Slowly, Marc nodded at Throw. Then Stark, and finally Richard. Throw nodded back, and turned to the waiting audience.
"We didn't come here for this," he said clearly into the microphone that carried his voice across the planet. "We didn't come here to promote zombie rights or change the world, nothing like that. We just came to play some music. This isn't right, it's not why we're here. I'm sorry. We're sorry."
With that, he stepped back from the microphone. Together, the four of them left the stage to the stunned silence of the crowd.
"What are you doing!?" Juniper shouted at them as they reached the side.
"Leaving," Throw replied simply.
"You can't do that!" Juniper shouted. "If you leave now then we're finished!"
"Then we're finished," Throw told him, walking right past him.
On a quiet morning in Neopia Central, four zombies emerged onto a rooftop in the middle of the city. Quietly, unnoticed by the travellers below, they set up their instruments and then slowly they began to play.
The people below reacted at first with surprise, continuing on their way. But soon enough, one person stopped to listen. Then another. Then more. A blue Skeith who had been begging nearby was drawn by the noise, and a broad smile spread across his face as he realised who was playing. He took off his jacket, revealing an Animated T-shirt underneath.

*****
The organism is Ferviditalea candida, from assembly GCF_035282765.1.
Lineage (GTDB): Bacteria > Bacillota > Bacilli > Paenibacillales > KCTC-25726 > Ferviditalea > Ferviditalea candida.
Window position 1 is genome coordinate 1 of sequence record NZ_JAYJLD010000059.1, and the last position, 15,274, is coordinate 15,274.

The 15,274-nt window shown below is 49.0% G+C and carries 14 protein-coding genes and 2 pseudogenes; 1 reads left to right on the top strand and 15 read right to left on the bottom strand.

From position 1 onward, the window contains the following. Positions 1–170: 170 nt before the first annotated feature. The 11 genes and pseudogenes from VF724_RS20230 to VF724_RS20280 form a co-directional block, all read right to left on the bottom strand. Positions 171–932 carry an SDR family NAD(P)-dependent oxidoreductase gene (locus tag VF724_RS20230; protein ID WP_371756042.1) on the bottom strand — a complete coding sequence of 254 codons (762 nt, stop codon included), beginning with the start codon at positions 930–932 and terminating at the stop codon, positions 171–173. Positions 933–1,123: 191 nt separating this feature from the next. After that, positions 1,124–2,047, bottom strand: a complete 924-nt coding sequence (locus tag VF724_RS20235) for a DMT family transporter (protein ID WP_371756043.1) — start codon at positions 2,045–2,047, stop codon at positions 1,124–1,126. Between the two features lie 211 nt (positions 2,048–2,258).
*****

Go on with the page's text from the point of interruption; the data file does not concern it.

Eventually, there was a sizable crowd below, and even a few Neovision cameras from the local news stations. The band smiled to each other as they played. Everyone there had stayed because they wanted to hear the music – not because they were zombies or anything else.
This was what the four zombies who were playing were waiting for. That was why they were there – that was why they had remained.
Eventually, the music stopped, and below the crowd applauded. The Buzz leaned close to the microphone.
"Thank you, Neopia!" he shouted. "We've been Animated. Good night!"
With that, the four zombies fell forwards abruptly, now nothing more than lifeless corpses.
They had done what they needed to do; it was time for their spirits to move on.
In the street below, the crowd began to thin. Though they left the location, the memory would remain with them forever.
The songs had ended, but the music would go on.